Hornbill Unleashed

January 9, 2017

Traffic police: We mean business

Filed under: Politics — Hornbill Unleashed @ 8:01 AM

Bakri (left) and ASP Ahmad Al Faisal Abd Ghani check the status of a car using iCOP. — Malay Mail picTraffic Police Investigation and Enforcement (operation) officer DSP Bakri Zainal Abidin, who headed the crackdown on errant Singaporean motorists, speaks to Malay Mail’s Praven Suppayah on the challenges faced in making offenders from across the Causeway pay up.

Q: What are the main excuses given by Singaporean motorists caught with unpaid summonses?
Bakri: ‘The summonses are not mine!’ They also lie that the car was rented. They also give ridiculous excuse like ‘I don’t know about it’.

Q: What traffic offences are frequently committed by Singaporean drivers here?
Bakri: Speeding and driving recklessly. Since Singapore is strict with road safety rules, they come here for ‘adventure rides’, turning Johor Baru into their playground. Some come here just to test drive their cars in our four-lane highways.

Q: Why aren’t they paying up?
Bakri: Singaporeans have adapted Malaysians’ ‘tidak apa’ attitude. They know Malaysians don’t bother when they get summonses so Singaporeans do the same thing. But they think they can get away with it.

Q. How do you plan to change this mentality?
Bakri: The change has to come from Malaysians first. That’s the only way it’s going to happen.

Advanced high-definition camera is used to read vehicle registration number plates and the information is sent to Bukit Aman's database for verification. — Malay Mail picAdvanced high-definition camera is used to read vehicle registration number plates and the information is sent to Bukit Aman’s database for verification. — Malay Mail picQ: How has state-of-the-art technology such as iCOP help?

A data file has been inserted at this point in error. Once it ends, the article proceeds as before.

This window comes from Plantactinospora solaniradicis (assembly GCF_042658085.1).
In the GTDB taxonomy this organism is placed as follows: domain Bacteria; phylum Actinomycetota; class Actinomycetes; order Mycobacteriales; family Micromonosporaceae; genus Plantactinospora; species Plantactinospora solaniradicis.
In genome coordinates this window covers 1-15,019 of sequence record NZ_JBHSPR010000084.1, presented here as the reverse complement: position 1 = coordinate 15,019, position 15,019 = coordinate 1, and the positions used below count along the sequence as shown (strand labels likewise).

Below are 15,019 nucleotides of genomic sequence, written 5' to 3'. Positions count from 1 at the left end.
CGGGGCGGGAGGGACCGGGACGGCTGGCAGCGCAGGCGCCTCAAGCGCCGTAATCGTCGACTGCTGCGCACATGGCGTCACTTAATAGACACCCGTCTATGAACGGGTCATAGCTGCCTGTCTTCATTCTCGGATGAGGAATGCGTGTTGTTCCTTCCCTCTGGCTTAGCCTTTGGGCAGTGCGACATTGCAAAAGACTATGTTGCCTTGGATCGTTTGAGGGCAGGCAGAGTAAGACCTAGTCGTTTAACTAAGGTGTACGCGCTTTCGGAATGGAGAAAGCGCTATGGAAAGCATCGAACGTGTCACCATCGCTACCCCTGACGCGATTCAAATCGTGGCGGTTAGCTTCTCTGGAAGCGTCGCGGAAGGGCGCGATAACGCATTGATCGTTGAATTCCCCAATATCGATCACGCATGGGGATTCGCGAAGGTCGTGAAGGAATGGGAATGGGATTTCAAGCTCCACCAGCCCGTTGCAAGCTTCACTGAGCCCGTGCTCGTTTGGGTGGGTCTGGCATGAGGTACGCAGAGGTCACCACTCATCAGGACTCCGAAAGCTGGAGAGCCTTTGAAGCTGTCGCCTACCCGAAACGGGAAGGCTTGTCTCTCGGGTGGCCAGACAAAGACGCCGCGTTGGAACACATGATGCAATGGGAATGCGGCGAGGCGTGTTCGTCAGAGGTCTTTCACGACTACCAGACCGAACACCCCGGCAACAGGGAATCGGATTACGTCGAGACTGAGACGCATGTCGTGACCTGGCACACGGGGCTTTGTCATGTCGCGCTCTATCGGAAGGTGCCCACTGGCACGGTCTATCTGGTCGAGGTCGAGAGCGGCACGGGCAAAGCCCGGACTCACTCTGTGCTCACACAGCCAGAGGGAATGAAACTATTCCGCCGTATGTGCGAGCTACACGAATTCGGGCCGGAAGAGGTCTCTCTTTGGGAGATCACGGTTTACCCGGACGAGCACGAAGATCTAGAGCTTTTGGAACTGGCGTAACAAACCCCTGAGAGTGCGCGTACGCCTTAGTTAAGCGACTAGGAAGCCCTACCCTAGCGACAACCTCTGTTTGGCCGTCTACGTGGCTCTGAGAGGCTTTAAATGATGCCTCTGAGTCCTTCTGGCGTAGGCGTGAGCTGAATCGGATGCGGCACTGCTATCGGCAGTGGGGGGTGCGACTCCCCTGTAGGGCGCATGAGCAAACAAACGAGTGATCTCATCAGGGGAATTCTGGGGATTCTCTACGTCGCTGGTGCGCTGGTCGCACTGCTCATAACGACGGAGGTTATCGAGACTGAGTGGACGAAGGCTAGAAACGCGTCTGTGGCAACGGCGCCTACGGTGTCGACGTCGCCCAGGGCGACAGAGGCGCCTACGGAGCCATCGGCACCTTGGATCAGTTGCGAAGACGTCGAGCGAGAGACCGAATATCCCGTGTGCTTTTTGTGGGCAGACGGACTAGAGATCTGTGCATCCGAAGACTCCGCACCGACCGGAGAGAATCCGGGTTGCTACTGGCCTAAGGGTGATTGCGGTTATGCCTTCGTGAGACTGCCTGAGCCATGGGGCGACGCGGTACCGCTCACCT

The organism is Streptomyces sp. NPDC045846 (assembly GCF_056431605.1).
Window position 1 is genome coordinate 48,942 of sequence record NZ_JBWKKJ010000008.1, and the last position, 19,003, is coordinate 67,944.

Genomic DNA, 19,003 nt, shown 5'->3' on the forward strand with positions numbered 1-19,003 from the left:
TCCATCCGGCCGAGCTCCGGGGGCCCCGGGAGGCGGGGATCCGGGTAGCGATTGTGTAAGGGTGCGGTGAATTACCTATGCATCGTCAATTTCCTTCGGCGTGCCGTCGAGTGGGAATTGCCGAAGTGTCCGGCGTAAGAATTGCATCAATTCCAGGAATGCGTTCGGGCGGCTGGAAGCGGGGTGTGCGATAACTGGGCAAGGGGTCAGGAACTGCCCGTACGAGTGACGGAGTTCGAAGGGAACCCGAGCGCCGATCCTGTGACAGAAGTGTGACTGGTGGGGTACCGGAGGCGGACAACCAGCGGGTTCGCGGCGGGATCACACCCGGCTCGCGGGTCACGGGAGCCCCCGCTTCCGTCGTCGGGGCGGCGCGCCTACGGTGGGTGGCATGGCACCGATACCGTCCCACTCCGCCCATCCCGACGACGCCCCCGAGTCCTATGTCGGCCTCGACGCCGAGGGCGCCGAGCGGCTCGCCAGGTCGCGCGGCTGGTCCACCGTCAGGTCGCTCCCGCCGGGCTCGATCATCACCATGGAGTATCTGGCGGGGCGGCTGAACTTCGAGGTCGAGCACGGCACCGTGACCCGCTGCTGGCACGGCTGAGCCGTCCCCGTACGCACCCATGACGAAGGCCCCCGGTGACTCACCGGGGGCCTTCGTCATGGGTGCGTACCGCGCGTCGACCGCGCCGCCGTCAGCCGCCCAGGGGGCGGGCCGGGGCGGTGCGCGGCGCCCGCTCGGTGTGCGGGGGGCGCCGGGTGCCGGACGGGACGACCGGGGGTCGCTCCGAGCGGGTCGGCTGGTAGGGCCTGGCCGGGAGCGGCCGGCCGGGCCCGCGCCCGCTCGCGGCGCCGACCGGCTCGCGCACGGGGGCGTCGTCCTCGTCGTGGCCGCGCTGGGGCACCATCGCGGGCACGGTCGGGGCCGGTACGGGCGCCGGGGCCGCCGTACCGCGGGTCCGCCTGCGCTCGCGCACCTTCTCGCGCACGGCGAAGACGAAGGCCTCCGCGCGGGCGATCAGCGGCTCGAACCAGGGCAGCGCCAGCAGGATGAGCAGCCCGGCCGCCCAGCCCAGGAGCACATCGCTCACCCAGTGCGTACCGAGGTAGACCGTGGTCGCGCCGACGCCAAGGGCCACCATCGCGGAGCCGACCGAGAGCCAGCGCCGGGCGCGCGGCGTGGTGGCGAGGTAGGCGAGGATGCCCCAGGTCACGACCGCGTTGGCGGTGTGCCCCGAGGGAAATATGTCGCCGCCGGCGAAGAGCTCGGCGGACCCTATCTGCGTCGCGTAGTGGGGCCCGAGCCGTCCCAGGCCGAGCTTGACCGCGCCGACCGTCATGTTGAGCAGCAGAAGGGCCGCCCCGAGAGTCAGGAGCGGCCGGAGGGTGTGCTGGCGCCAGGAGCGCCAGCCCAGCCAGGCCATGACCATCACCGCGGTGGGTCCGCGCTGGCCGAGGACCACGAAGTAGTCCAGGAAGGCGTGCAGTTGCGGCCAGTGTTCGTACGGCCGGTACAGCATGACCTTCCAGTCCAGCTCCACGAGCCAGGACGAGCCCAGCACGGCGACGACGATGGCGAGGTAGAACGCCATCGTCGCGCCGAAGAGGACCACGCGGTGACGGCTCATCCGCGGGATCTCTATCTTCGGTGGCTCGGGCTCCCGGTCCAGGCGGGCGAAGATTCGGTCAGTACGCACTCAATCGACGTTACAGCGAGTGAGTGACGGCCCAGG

Bakri: The great thing about iCOP is it does not only help catch traffic offenders but also criminals roaming the streets. The system has a ‘Hot List’ where the database of criminals on the run is stored. While conducting roadblocks, there is a chance we may nab a wanted person.

Q: What is the advantage of iCOP?
Bakri: It can detect vehicles from a distance of 500m and those travelling at 200kph. It also simultaneously scans a four-lane highway.

Q: Are there plans to fit iCOP in all patrol cars?
Bakri: We now have 600 iCOP devices and the plan is to have it in all patrol cars, but there is a cost factor.

Q: What is your message to errant Singapore motorists?
Bakri: We welcome you to our country but when you are here, follow road rules. When you commit an offence, you have to pay the fine. Stop giving us the excuse that you did not know about the summonses. We will go all out to ensure our roads are safe.
There are ways to check if you have outstanding summonses, log on to rilek.com.my or at myeg.com.my. They can also call the hotline at 03-22663356, or send an SMS to POLIS SAMAN<space>IC/car registration number to 15888 to check for outstanding summonses.

Source : @ The Malay Mail Online


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